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Genus Triticum Family Poaceae

Description: Erect, robust annual.

Leaves with ligule a translucent membranous rim; auricles present, hairy or glabrous; blade rolled in bud, flat, smooth, somewhat lax.

Inflorescence a distichous spike, internodes flattened and curved with spikelet on concave side. Spikelets solitary, sessile, slightly laterally compressed, with sides towards the rachis, tardily disarticulating above the glumes; florets 2–5, bisexual with the upper 1 or 2 sterile. Glumes equal, oblong, rounded on the back and/or with crested keel, rigid, 3–several-nerved. Lemmas usually longer than the glumes, rounded on the back in the lower part, rigid, 7-nerved, abruptly pointed or awned. Palea shorter than lemma, 2-keeled, keels ciliate, entire or splitting into 2 longitudinal halves when mature.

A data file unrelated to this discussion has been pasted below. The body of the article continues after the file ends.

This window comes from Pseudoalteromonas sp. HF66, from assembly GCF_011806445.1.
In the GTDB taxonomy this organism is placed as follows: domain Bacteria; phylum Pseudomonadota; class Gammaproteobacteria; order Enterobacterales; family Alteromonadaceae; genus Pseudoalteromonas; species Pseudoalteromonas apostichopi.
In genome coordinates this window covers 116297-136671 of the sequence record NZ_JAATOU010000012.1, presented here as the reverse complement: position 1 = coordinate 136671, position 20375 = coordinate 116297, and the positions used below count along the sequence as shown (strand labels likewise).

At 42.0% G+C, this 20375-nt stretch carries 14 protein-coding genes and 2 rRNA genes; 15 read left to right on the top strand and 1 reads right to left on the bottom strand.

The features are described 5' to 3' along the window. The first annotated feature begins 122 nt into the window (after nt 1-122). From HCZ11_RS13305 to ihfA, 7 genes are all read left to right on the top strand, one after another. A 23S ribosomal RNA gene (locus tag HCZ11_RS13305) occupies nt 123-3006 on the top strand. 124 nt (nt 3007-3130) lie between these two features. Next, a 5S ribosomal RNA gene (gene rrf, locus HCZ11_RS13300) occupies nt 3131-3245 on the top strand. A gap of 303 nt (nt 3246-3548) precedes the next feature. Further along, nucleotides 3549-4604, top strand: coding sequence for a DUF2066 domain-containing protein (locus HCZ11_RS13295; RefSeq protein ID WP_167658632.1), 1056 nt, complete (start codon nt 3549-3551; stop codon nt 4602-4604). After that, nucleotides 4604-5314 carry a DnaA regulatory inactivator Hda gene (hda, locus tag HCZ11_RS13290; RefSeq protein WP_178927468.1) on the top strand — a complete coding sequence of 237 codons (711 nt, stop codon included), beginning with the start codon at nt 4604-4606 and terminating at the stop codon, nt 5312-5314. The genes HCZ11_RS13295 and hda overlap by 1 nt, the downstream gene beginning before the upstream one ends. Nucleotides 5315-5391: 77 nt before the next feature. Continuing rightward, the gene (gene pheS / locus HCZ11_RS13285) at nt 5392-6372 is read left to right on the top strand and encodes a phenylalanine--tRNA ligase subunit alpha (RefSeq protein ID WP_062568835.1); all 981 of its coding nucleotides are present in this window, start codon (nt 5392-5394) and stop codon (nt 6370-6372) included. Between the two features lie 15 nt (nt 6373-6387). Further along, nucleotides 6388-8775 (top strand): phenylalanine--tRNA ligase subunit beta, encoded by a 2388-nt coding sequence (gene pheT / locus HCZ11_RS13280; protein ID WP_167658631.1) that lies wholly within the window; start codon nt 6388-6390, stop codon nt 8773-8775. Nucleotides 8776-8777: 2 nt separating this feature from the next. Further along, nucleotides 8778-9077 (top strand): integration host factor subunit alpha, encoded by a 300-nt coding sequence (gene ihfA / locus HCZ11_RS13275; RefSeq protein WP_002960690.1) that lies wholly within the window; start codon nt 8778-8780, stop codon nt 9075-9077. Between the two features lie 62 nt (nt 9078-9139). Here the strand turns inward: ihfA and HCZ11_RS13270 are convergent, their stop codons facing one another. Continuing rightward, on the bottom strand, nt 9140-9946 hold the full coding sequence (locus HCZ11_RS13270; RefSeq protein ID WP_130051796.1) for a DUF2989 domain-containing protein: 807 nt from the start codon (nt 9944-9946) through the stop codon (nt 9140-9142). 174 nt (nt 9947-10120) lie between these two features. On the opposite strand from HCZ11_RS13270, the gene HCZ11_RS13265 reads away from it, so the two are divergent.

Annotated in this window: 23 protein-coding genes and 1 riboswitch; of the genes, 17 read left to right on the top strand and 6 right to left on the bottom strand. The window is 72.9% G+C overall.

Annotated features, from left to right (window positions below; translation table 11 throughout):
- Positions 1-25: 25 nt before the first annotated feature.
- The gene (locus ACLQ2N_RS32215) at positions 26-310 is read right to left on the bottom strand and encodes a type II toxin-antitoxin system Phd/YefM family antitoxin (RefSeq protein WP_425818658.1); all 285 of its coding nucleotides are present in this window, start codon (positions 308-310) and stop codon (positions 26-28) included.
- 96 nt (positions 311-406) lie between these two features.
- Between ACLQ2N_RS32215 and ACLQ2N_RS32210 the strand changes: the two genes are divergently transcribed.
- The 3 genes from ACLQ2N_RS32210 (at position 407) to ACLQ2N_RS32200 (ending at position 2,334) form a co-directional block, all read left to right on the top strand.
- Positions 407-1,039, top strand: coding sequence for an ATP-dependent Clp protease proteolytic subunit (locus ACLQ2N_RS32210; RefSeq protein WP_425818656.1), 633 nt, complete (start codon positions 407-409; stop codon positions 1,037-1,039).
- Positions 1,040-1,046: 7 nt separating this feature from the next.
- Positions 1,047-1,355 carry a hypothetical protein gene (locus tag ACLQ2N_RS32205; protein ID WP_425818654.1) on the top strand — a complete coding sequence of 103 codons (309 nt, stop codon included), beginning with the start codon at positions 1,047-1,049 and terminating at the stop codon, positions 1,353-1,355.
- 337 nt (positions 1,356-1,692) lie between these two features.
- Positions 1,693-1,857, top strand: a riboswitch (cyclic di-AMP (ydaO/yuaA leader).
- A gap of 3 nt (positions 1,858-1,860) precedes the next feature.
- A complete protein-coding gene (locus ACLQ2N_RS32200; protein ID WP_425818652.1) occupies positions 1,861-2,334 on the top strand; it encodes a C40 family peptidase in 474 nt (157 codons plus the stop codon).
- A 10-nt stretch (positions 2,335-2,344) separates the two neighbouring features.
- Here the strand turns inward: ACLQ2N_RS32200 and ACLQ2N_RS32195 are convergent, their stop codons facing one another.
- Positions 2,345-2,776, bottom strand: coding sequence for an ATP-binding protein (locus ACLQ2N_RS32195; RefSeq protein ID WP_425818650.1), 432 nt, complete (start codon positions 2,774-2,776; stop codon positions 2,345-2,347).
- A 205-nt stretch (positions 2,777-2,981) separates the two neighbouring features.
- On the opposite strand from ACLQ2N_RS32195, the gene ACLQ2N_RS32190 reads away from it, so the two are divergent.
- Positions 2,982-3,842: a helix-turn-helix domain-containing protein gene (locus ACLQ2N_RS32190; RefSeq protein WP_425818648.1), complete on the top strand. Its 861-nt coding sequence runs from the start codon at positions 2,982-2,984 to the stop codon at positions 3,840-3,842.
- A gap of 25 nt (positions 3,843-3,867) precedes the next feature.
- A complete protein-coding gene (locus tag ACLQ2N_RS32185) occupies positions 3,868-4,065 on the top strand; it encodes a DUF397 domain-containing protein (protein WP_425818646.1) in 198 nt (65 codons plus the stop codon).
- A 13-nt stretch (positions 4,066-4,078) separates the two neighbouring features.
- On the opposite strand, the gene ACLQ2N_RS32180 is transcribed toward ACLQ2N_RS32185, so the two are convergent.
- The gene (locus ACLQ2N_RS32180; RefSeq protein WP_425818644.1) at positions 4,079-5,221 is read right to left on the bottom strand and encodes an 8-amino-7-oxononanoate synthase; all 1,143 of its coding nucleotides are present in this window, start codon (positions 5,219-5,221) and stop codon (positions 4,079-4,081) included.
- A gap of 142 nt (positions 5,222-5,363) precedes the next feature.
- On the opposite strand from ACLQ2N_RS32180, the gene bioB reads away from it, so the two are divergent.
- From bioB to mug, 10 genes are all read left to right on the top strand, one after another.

Distribution and occurrence: World: c. 20 species native to the Mediterranean. It contains the cereal Wheat, many varieties of which are grown all over the world with T. aestivum, Bread Wheat, being the most widely grown of all cereals. T. durum is used to make macaroni and there are several other species grown for human and animal food in the Middle East.

Is also one parent of the hybrid genus X Triticosecale. Derivation: the Latin word for ‘wheat’.

Text by Jacobs, S.W.L., Whalley, R.D.B. & Wheeler, D.J.B.
Taxon concept: Grasses of New South Wales, Fourth Edition (2008).

One species in NSW: Triticum aestivum

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